A behavioral emphasis on fulfilling the medical, physical, nutritional, metabolic, and behavioral needs of the horse to prepare for future competitions provides a solid platform for the ethical veterinary care of the competition horse. Horses so served prevail at the competitions. The pre-competition veterinary role is to guide the client to prepare a strong horse who is sound and able to compete safely, willingly, and efficiently in a natural fashion. Pre-competition pharmaceutical scrims have little place in the ethical practice of competition horse medicine. Pre-competition practices that replace or supplant appropriate health care are not in accord with the AVMA Principles of Veterinary Ethics. The AVMA Principles of Veterinary Ethics state that it is unethical for veterinarians to medicate or treat horses without a VCPR. The use of itinerant veterinarians to inject Lasix into nearly all horses racing in America hours before they race is an example of the unethical practice of veterinary medicine. The result is horses breaking down three to four times more often in America than in overseas jurisdictions where horses are prevented from being medicated before racing. The medical and pharmaceutical practices that support equine competitive pursuits enhance the health and soundness of the horse on a long-term basis. Pre-competition medical influence should not enhance performance nor be intended to enhance performance. When performance is enhanced, the adaptability of the competition horse is exceeded and catastrophic results ensue. Pre-competition practices should not mask lameness of any sort.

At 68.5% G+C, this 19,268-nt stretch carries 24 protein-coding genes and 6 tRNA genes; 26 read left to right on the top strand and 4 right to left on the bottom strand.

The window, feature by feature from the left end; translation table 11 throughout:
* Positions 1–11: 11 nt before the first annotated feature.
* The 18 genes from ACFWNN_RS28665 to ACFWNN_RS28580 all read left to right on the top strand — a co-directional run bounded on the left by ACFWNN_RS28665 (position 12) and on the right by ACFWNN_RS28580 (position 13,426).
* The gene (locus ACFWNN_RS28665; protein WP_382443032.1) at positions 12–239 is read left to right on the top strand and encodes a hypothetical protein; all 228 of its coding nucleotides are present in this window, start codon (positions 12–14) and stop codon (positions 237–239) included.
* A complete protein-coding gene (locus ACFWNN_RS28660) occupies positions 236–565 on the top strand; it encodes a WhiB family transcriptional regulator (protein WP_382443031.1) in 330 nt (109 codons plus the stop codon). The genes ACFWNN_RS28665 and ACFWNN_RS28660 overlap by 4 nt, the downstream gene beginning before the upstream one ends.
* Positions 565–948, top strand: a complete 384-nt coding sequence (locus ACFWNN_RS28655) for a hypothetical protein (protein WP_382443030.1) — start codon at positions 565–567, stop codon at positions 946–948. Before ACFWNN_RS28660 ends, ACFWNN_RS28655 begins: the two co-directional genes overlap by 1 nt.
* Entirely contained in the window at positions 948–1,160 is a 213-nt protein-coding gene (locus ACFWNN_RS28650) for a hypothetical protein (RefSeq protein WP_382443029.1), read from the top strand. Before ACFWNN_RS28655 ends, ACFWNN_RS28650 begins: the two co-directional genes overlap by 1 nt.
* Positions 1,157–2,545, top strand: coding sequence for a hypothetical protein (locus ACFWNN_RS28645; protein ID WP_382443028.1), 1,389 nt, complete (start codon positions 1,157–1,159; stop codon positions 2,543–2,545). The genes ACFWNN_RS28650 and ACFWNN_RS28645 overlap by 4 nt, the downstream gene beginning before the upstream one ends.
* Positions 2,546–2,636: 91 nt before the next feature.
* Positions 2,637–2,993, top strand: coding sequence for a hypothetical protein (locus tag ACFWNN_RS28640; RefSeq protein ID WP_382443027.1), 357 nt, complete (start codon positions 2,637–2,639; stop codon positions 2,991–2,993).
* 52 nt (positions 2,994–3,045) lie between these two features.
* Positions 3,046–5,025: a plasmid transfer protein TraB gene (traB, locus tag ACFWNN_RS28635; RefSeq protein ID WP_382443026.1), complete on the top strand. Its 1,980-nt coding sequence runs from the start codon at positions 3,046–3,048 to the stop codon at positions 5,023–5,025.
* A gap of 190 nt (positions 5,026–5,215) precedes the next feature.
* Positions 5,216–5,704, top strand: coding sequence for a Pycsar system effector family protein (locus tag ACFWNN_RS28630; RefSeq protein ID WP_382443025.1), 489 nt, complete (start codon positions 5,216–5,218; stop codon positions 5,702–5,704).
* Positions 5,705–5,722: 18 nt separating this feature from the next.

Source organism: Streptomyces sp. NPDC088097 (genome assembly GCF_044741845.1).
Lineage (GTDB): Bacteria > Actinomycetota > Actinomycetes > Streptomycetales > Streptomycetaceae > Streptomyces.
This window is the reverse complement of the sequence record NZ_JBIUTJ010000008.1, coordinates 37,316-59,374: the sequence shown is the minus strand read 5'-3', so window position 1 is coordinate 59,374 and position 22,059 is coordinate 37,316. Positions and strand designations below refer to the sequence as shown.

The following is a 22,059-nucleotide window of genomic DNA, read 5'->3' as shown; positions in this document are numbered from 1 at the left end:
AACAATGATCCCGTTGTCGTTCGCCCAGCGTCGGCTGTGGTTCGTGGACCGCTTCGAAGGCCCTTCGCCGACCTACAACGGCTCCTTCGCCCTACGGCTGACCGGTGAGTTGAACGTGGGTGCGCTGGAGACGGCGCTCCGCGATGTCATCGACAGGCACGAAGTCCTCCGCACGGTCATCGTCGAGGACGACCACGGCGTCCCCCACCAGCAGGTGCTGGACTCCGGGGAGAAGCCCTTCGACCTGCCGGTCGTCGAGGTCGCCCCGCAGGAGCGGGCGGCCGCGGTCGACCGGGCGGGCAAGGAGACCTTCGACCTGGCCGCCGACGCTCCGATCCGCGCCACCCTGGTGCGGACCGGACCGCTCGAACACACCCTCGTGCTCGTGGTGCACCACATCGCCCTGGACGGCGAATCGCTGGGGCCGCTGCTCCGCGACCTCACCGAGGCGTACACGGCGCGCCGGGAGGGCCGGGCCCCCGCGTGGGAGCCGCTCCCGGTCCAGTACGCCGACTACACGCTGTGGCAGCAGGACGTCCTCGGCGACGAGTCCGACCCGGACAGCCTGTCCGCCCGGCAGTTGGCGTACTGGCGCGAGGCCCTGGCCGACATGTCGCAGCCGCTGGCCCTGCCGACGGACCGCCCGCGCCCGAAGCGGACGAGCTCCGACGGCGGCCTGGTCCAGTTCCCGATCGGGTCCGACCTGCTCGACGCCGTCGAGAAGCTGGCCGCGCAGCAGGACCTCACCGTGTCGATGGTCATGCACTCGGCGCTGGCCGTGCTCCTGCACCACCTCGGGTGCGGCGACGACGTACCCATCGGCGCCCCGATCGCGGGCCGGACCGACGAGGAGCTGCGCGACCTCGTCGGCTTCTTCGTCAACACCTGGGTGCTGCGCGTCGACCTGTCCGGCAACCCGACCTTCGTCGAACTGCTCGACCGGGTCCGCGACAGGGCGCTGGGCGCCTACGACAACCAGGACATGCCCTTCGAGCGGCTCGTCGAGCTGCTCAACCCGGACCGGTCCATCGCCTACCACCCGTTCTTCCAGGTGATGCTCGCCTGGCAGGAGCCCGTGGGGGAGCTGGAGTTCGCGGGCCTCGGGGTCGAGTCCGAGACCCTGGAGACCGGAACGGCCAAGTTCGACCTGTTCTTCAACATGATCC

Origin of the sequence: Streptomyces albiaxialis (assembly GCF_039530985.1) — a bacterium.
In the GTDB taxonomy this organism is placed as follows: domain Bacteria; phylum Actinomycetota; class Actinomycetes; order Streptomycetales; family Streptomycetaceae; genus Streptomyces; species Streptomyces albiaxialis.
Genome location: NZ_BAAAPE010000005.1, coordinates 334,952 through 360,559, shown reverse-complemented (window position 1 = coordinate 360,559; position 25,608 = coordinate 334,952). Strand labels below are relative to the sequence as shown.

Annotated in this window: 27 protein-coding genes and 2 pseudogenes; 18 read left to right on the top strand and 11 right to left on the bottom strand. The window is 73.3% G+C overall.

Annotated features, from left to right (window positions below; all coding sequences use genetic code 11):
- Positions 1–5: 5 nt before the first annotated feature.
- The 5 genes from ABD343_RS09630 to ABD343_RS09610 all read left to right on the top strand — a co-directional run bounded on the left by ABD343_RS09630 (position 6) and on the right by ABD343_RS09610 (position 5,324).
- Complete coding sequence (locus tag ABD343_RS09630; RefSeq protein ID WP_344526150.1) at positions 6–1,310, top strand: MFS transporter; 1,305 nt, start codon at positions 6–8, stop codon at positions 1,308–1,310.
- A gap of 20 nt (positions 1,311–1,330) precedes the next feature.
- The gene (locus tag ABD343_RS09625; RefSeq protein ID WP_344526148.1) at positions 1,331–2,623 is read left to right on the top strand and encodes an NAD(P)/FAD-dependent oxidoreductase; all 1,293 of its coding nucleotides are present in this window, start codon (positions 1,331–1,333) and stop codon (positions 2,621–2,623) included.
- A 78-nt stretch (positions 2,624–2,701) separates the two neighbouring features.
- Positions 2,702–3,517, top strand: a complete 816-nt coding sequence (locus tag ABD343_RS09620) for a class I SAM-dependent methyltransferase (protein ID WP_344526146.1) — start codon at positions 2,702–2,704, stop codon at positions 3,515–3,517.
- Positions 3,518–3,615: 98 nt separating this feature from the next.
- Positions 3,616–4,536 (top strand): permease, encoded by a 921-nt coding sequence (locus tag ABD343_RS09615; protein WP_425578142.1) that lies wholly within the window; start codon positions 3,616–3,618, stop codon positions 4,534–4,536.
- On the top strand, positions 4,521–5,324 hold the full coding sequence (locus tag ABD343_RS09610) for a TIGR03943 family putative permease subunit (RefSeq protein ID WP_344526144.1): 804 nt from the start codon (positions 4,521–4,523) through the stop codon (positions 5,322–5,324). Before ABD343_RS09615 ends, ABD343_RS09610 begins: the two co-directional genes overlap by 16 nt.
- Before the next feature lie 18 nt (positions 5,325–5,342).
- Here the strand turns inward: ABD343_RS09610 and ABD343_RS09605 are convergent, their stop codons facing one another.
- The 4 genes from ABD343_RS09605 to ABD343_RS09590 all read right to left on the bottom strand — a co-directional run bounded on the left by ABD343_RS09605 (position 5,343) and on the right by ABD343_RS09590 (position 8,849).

All sensation, behaviour, cognition, and proprioception should remain uninfluenced by medication during competitions. Treatments should not effect normal physiologic function or behavior of the horse. Senses should not be dulled, masked or stimulated. Performance horses should not perform under the influence of medications that are capable of initiating an action or effect upon the nervous, cardiovascular, respiratory, digestive, urinary, reproductive, musculoskeletal, blood, immune (save approved vaccines), or endocrine systems. Endocrine secretions or their synthetic substitutes, masking agents, oxygen carriers, or chemicals that directly or indirectly affect or manipulate blood physiology or gene expression are not appropriate for use in competing equine athletes. Horses are vulnerable to performance manipulation via pharmaceutical influence. The only fair competition is a competition for non-medicated horses.

Sound horses properly prepared have little need for pre-competition medication. Unsound or behaviorally dysfunctional horses require rehabilitation that restores soundness before training and competition are resumed. All horses need to be professionally prepared physically and behaviorally to endure the task asked of them. Musculoskeletal development requires lifelong, constant attention, most notably in the stable. Horses are born to move most all the time, and move they must to maintain health and soundness, especially in preparation for competitive pursuits. 

Horses who require medication to compete become unfit to compete safely. Rather than therapeutic intent, pre-competition medication practices have become performance enhancing at the expense and safety of horse and rider. When the adaptability of the horse is exceeded, horses become unsound and require veterinary attention, treatment, and care. Assessment of stabling conditions and athletic preparation practices are essential components of ethical equine care. When horses are injured or impaired by competitive pursuits, healing must be allowed to progress before competition and training are resumed. Client education is essential to create a husbandry situation conducive to equine healing. Restoration strategies that re-create the horse's social grazing and locomotion preferences facilitate and potentiate horse healing. Appropriate healing of many equine maladies is encouraged when the veterinarian provides appropriate medical care and carefully facilitates a scenario to provide the horse with appropriate physical rehabilitation and behavioral fulfillment.